Typically, journals ask reviewers to complete their reviews within weeks. Final decision The journal editor or editorial board considers the feedback provided by the peer reviewers and arrives at a decision. The following are the most common decisions that are made:. The first option accept without any changes is rare. The second decision accept with minor revisions is typically the best outcome authors should hope for. Once a journal rejects a paper outright, authors are well advised not to resubmit to the same journal.
If the journal wanted to reconsider the paper, they would have issued a conditional rejection. An outright rejection means that the journal thinks the paper will not meet its publication standards or interests even after heavy revisions. Do peer reviewers and editors always agree on what's worthy of publication?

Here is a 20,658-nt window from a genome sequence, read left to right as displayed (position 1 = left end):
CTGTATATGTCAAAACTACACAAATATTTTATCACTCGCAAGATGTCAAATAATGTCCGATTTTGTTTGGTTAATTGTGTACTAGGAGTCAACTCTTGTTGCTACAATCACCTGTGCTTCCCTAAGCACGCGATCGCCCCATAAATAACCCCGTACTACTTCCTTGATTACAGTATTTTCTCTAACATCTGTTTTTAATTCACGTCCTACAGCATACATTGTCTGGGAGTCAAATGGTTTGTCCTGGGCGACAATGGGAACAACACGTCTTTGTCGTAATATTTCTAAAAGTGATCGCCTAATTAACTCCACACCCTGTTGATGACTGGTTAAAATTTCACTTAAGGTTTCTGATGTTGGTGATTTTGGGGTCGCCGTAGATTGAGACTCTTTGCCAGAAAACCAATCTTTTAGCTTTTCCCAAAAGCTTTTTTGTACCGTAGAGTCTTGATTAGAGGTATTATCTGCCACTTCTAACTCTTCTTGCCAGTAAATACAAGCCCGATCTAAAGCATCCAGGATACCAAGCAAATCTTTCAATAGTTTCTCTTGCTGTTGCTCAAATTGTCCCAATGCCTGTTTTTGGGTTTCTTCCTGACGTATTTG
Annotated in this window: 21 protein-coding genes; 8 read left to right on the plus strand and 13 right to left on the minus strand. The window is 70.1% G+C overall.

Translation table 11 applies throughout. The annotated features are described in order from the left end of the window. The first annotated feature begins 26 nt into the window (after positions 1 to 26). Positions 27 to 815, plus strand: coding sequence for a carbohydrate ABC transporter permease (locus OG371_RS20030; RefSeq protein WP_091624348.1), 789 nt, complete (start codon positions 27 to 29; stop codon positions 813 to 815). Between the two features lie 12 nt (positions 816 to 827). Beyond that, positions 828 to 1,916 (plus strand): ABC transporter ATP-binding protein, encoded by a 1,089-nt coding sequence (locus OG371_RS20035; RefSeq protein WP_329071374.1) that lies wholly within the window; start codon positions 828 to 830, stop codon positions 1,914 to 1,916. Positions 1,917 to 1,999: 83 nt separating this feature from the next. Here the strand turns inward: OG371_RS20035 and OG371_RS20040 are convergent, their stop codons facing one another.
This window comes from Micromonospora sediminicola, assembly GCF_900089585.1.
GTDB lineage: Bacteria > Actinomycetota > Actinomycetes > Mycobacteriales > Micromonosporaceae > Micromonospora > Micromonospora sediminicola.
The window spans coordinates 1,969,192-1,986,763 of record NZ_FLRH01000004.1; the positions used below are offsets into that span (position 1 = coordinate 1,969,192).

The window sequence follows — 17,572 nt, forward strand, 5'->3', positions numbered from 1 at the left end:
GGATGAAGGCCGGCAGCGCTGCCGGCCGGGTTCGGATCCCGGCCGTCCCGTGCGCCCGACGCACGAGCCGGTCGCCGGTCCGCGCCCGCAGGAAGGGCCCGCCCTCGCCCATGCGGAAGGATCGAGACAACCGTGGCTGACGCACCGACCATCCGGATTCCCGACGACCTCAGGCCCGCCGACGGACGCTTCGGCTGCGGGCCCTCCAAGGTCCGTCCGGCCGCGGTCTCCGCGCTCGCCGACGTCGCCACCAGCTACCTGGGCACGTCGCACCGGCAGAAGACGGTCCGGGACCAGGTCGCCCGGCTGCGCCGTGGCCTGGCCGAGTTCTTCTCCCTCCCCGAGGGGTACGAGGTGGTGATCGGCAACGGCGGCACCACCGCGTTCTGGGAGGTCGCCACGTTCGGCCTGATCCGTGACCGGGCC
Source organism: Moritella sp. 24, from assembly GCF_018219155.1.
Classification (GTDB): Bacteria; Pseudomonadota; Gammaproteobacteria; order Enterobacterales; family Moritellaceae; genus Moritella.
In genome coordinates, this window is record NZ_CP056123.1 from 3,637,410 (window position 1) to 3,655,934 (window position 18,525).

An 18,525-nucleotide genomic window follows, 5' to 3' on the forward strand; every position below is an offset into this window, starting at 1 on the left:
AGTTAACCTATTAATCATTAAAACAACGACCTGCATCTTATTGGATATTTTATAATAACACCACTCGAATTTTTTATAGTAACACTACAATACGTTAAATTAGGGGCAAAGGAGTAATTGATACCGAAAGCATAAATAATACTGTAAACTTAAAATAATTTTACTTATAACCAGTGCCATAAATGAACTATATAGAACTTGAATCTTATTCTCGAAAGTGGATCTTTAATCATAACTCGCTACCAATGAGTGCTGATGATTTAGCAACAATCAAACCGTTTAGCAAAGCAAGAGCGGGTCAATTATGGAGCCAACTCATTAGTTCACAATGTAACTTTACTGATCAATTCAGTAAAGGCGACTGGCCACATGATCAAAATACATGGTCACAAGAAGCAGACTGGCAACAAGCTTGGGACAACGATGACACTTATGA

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In reality, reviewers tend to recommend acceptance more often than rejection. Click here to view a short presentation on this topic! You're looking to give wings to your academic career and publication journey. We like that! Why don't we give you complete access!